“Inauthentic” policy violations hit sellers hard. ASINs and accounts get suspended for such complaints.
Amazon’s notification is obtuse and can virtually mean anything. We’ve had clients get their accounts and ASINs suspended based on one buyer’s negative comment. Even when sellers can prove authenticity, show valid sourcing agreements and deliver a stack of legitimate invoices to Amazon, the suspension can remain stuck.
So, what’s the issue and what’s the fix? When talking inauthentic Amazon ASIN suspension can mean anything. It doesn’t necessarily mean Amazon is saying, “You are selling fake stuff.” It’s more likely Seller Performance suspects something is awry. They may see a pattern of complaints, negative feedback, poor reviews and increased returns. These generate red flags for the authenticity of merchandise.
So, is it authentic or not?
How confident are you that what you’re selling is authentic? We’ve had hundreds of clients – honest, hardworking clients – who never doubted they purchased legitimate products, then found out otherwise. Claims of “inauthentic” can mean any number of things.
Six factors to examine inauthentic Amazon asin suspension
1. Shocked to discover fake stock?
You never doubted you purchased authentic products from a reputable source. But now you realize you could be selling fake stuff. It happens. Buyers who are loyal customers to a brand will spot the inconsistencies and point them out. The root cause here is usually sourcing from questionable providers. Always avoid liquidators, especially those who are selling random products that are palletized in bulk. These products could have come from anywhere, could be obsolete, expired, broken and more. How will you ever prove product authenticity if hit with an Amazon violation? You can’t. Avoid liquidators at all costs.
2. Listing a generic item on a branded ASIN?
This is a common error that triggers ASIN and account suspensions. Don’t make the mistake of listing your generic product against a recognizable, major brand. This is a major mistake. Another way this happens, is when a “generic” listing is modified by a competitor to show its brand. This can get you in trouble. It’s a painful process to untangle this mess and get Amazon to care. Our best advice? Don’t list generic products. Always include a brand and manufacturer.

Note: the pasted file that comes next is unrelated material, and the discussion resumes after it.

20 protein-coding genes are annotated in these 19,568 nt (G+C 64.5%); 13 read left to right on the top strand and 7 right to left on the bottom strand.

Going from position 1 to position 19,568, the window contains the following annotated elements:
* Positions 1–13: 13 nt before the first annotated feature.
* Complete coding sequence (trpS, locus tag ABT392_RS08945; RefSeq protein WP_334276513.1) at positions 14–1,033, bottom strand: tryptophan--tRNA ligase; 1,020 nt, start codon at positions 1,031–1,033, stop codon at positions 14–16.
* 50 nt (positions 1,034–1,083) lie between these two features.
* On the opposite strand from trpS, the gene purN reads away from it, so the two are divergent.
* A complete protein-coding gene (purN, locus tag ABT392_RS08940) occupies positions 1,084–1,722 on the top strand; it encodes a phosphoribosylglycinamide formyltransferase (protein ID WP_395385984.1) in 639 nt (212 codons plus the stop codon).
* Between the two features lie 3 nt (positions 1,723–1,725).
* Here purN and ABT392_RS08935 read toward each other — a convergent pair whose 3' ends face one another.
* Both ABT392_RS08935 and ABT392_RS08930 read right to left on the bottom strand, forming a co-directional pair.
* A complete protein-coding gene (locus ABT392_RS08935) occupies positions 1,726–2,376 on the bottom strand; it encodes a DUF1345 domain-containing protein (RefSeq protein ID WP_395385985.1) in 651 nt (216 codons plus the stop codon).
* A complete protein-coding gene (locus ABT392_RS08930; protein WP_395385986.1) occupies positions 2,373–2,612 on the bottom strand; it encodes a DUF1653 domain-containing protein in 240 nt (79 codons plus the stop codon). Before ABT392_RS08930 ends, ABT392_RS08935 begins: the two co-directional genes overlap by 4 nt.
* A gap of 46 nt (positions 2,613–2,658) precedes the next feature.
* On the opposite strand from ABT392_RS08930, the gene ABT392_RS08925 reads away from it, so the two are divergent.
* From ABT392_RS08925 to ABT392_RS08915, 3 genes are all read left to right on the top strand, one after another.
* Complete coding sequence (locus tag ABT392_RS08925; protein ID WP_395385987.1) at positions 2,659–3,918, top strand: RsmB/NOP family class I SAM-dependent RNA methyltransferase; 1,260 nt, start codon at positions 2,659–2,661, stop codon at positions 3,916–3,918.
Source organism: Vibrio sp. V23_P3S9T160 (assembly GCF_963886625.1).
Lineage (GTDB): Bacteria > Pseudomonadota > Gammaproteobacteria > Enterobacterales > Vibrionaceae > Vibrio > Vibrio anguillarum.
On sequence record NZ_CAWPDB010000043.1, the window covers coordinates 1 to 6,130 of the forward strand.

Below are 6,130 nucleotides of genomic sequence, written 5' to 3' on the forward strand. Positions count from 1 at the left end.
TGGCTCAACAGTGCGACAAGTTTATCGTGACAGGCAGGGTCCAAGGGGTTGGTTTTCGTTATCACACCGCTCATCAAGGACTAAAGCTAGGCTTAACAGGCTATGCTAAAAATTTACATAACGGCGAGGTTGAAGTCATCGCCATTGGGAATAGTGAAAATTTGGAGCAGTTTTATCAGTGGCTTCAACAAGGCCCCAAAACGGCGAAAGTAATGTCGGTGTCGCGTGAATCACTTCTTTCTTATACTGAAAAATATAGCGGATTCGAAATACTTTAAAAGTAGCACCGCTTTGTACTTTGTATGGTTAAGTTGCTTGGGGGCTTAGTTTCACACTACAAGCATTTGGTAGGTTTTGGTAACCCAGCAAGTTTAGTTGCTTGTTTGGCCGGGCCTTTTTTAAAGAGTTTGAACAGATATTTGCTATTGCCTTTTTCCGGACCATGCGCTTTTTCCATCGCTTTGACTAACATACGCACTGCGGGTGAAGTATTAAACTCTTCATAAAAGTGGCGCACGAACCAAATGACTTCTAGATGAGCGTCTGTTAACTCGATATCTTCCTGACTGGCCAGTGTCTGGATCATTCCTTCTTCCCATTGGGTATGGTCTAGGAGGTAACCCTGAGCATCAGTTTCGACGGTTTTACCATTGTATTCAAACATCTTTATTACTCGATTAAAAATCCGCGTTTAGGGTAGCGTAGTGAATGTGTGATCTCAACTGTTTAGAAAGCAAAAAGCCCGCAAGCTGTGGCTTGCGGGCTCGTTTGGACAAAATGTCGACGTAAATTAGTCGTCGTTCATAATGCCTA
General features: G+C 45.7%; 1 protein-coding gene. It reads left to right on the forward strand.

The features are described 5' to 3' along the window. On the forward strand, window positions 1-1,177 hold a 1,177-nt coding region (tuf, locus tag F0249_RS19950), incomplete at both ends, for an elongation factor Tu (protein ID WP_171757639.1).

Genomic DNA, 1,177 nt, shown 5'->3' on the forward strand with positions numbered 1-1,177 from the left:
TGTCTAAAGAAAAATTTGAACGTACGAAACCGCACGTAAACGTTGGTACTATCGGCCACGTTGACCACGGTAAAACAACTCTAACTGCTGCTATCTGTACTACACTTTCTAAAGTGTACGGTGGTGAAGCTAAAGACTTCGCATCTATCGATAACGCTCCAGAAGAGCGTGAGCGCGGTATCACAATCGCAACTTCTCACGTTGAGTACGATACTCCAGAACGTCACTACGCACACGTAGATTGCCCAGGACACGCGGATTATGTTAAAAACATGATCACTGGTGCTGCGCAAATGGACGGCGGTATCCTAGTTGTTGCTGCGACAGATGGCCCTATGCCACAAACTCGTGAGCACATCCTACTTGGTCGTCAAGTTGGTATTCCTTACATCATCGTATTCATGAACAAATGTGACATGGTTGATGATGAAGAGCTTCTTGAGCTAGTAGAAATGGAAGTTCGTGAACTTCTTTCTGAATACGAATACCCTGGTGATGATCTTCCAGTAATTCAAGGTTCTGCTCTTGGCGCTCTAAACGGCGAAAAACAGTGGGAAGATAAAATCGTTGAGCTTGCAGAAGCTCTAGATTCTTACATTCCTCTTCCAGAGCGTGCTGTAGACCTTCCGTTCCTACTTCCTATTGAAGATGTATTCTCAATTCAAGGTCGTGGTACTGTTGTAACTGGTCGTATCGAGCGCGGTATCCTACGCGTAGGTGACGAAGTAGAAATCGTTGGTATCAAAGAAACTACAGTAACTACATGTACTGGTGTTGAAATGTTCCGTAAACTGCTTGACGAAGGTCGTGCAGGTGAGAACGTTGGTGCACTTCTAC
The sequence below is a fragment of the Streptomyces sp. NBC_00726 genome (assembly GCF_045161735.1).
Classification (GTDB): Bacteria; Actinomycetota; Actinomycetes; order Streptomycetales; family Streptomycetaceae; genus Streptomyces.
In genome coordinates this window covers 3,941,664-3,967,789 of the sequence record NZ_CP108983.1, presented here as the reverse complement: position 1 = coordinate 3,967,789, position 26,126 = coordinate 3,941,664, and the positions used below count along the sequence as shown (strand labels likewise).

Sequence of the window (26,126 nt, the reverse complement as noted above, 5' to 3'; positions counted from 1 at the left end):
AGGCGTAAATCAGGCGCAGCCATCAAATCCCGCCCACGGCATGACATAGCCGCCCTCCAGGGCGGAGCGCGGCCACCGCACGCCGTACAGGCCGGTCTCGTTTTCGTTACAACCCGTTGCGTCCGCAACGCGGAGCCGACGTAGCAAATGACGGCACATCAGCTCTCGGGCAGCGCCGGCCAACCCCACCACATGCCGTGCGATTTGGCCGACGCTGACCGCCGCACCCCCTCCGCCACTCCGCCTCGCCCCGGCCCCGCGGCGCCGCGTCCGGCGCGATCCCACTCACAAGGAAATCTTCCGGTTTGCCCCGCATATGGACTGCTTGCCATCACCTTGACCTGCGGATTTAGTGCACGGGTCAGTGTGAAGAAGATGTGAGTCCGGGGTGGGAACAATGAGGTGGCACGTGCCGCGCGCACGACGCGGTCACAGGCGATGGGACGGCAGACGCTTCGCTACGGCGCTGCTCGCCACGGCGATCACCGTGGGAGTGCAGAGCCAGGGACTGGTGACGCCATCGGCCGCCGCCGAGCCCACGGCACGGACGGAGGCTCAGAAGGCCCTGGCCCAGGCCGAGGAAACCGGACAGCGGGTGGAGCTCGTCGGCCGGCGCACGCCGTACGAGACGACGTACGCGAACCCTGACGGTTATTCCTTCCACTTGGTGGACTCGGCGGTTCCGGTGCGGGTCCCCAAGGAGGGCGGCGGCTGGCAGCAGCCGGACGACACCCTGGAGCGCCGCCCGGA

3. Is your product crumpled or cracked?
You could be selling items in bad condition. Amazon buyers expect merchandise to be in perfect, gift-giving condition. This means the packaging – inside and outside – should be free of dings, creases and shelfwear. When applicable, seals should be present. When an Amazon buyer receives an item with box damage, they may (unfortunately) complain of inauthentic Amazon ASIN suspension. To prevent these kinds of complaints, up your inspection game. Ensure that the outer packaging is always perfect. Also, review Amazon’s condition guidelines.
4. Is “damage” the culprit?
You could be facing lousy prep-and-pack practices. Your items could be getting damaged in transport – whether you’re sending them to the Amazon FBA warehouse or direct to customers. When buyers receive broken cosmetics, leaking shampoos and bent posters, they complain. You cannot control what their complaint might be – and some assume that a broken or damaged item must be fake. Improve your shipping performance, from upgrading packaging to better prepping items.
5. Could it be the fault of FBA?
Yes. Amazon does a poor job of receiving and grading returns. Sometimes, when opened and used items are put back into your fulfillable inventory, it can lead to authenticity complaints.
6. Facing the consequence of commingling?
Commingled inventory is a nightmare. Don’t be tempted to go down this road. With commingled inventory, another seller’s fake items could be used to fulfill your orders. Instead, take the time to sticker all of your inventory – or pay Amazon to do it for you.